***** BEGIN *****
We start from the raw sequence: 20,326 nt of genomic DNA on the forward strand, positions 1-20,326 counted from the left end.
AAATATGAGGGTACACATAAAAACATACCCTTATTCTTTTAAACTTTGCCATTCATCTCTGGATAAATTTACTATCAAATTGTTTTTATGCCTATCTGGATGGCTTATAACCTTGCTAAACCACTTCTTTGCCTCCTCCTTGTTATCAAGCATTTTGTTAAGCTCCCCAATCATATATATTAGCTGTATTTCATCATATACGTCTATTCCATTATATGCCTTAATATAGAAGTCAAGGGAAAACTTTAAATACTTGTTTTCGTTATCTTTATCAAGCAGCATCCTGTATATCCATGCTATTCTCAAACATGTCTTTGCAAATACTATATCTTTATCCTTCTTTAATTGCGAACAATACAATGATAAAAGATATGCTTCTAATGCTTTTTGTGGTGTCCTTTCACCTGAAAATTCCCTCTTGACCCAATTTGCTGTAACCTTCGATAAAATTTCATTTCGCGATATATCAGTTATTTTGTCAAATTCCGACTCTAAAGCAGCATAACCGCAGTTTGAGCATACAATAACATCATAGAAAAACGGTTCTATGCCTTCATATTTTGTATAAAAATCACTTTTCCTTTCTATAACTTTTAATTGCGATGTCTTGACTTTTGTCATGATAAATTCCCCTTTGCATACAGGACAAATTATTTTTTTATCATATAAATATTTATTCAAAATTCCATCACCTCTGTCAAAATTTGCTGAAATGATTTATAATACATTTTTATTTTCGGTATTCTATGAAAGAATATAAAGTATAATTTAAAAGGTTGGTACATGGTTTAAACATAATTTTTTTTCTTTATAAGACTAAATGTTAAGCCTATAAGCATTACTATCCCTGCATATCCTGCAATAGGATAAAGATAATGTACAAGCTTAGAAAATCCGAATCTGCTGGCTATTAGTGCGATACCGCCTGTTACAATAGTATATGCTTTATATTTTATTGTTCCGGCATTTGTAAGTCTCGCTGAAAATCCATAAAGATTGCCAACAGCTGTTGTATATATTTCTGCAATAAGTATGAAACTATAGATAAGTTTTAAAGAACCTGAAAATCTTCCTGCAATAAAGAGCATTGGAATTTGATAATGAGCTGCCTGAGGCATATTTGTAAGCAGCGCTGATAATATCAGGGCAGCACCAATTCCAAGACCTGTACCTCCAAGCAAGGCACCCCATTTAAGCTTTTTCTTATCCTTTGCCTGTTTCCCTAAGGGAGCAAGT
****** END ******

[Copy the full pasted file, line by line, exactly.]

We start from the raw sequence: 20,326 nt of genomic DNA on the forward strand, positions 1-20,326 counted from the left end.
AAATATGAGGGTACACATAAAAACATACCCTTATTCTTTTAAACTTTGCCATTCATCTCTGGATAAATTTACTATCAAATTGTTTTTATGCCTATCTGGATGGCTTATAACCTTGCTAAACCACTTCTTTGCCTCCTCCTTGTTATCAAGCATTTTGTTAAGCTCCCCAATCATATATATTAGCTGTATTTCATCATATACGTCTATTCCATTATATGCCTTAATATAGAAGTCAAGGGAAAACTTTAAATACTTGTTTTCGTTATCTTTATCAAGCAGCATCCTGTATATCCATGCTATTCTCAAACATGTCTTTGCAAATACTATATCTTTATCCTTCTTTAATTGCGAACAATACAATGATAAAAGATATGCTTCTAATGCTTTTTGTGGTGTCCTTTCACCTGAAAATTCCCTCTTGACCCAATTTGCTGTAACCTTCGATAAAATTTCATTTCGCGATATATCAGTTATTTTGTCAAATTCCGACTCTAAAGCAGCATAACCGCAGTTTGAGCATACAATAACATCATAGAAAAACGGTTCTATGCCTTCATATTTTGTATAAAAATCACTTTTCCTTTCTATAACTTTTAATTGCGATGTCTTGACTTTTGTCATGATAAATTCCCCTTTGCATACAGGACAAATTATTTTTTTATCATATAAATATTTATTCAAAATTCCATCACCTCTGTCAAAATTTGCTGAAATGATTTATAATACATTTTTATTTTCGGTATTCTATGAAAGAATATAAAGTATAATTTAAAAGGTTGGTACATGGTTTAAACATAATTTTTTTTCTTTATAAGACTAAATGTTAAGCCTATAAGCATTACTATCCCTGCATATCCTGCAATAGGATAAAGATAATGTACAAGCTTAGAAAATCCGAATCTGCTGGCTATTAGTGCGATACCGCCTGTTACAATAGTATATGCTTTATATTTTATTGTTCCGGCATTTGTAAGTCTCGCTGAAAATCCATAAAGATTGCCAACAGCTGTTGTATATATTTCTGCAATAAGTATGAAACTATAGATAAGTTTTAAAGAACCTGAAAATCTTCCTGCAATAAAGAGCATTGGAATTTGATAATGAGCTGCCTGAGGCATATTTGTAAGCAGCGCTGATAATATCAGGGCAGCACCAATTCCAAGACCTGTACCTCCAAGCAAGGCACCCCATTTAAGCTTTTTCTTATCCTTTGCCTGTTTCCCTAAGGGAGCAAGT